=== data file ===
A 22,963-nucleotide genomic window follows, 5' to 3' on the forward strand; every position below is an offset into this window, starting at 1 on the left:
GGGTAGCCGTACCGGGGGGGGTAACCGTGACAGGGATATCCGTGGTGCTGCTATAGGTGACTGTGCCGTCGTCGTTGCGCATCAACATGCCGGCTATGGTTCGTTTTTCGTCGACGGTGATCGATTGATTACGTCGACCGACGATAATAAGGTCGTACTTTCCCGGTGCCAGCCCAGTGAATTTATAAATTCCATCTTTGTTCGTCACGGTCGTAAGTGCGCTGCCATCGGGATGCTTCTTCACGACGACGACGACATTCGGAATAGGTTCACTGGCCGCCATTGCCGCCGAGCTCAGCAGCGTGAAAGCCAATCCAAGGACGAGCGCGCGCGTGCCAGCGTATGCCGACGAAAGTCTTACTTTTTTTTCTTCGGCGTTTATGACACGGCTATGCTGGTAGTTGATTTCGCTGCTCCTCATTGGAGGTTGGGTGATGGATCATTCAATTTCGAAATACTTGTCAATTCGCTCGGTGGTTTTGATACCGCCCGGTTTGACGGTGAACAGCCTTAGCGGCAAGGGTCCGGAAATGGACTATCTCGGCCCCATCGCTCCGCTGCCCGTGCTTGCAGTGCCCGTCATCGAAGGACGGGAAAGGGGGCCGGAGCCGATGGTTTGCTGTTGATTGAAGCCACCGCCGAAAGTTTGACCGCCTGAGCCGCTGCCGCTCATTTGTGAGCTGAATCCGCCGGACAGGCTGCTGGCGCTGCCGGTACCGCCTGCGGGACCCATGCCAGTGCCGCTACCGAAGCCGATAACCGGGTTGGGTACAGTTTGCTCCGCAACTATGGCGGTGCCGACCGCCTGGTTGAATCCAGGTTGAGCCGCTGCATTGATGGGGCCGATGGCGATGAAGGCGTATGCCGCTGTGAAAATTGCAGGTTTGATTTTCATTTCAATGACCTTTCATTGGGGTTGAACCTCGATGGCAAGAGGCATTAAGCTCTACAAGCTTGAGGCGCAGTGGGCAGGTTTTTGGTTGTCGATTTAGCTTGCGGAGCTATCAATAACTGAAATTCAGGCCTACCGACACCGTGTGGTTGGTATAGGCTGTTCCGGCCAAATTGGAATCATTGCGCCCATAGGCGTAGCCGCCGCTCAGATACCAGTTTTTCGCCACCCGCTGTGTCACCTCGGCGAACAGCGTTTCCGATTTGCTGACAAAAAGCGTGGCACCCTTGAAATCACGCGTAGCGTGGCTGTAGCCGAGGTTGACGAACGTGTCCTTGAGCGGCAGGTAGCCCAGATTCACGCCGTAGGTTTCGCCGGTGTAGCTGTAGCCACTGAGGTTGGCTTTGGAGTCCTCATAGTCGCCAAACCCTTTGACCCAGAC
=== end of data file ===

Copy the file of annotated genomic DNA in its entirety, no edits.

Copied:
A 22,963-nucleotide genomic window follows, 5' to 3' on the forward strand; every position below is an offset into this window, starting at 1 on the left:
GGGTAGCCGTACCGGGGGGGGTAACCGTGACAGGGATATCCGTGGTGCTGCTATAGGTGACTGTGCCGTCGTCGTTGCGCATCAACATGCCGGCTATGGTTCGTTTTTCGTCGACGGTGATCGATTGATTACGTCGACCGACGATAATAAGGTCGTACTTTCCCGGTGCCAGCCCAGTGAATTTATAAATTCCATCTTTGTTCGTCACGGTCGTAAGTGCGCTGCCATCGGGATGCTTCTTCACGACGACGACGACATTCGGAATAGGTTCACTGGCCGCCATTGCCGCCGAGCTCAGCAGCGTGAAAGCCAATCCAAGGACGAGCGCGCGCGTGCCAGCGTATGCCGACGAAAGTCTTACTTTTTTTTCTTCGGCGTTTATGACACGGCTATGCTGGTAGTTGATTTCGCTGCTCCTCATTGGAGGTTGGGTGATGGATCATTCAATTTCGAAATACTTGTCAATTCGCTCGGTGGTTTTGATACCGCCCGGTTTGACGGTGAACAGCCTTAGCGGCAAGGGTCCGGAAATGGACTATCTCGGCCCCATCGCTCCGCTGCCCGTGCTTGCAGTGCCCGTCATCGAAGGACGGGAAAGGGGGCCGGAGCCGATGGTTTGCTGTTGATTGAAGCCACCGCCGAAAGTTTGACCGCCTGAGCCGCTGCCGCTCATTTGTGAGCTGAATCCGCCGGACAGGCTGCTGGCGCTGCCGGTACCGCCTGCGGGACCCATGCCAGTGCCGCTACCGAAGCCGATAACCGGGTTGGGTACAGTTTGCTCCGCAACTATGGCGGTGCCGACCGCCTGGTTGAATCCAGGTTGAGCCGCTGCATTGATGGGGCCGATGGCGATGAAGGCGTATGCCGCTGTGAAAATTGCAGGTTTGATTTTCATTTCAATGACCTTTCATTGGGGTTGAACCTCGATGGCAAGAGGCATTAAGCTCTACAAGCTTGAGGCGCAGTGGGCAGGTTTTTGGTTGTCGATTTAGCTTGCGGAGCTATCAATAACTGAAATTCAGGCCTACCGACACCGTGTGGTTGGTATAGGCTGTTCCGGCCAAATTGGAATCATTGCGCCCATAGGCGTAGCCGCCGCTCAGATACCAGTTTTTCGCCACCCGCTGTGTCACCTCGGCGAACAGCGTTTCCGATTTGCTGACAAAAAGCGTGGCACCCTTGAAATCACGCGTAGCGTGGCTGTAGCCGAGGTTGACGAACGTGTCCTTGAGCGGCAGGTAGCCCAGATTCACGCCGTAGGTTTCGCCGGTGTAGCTGTAGCCACTGAGGTTGGCTTTGGAGTCCTCATAGTCGCCAAACCCTTTGACCCAGAC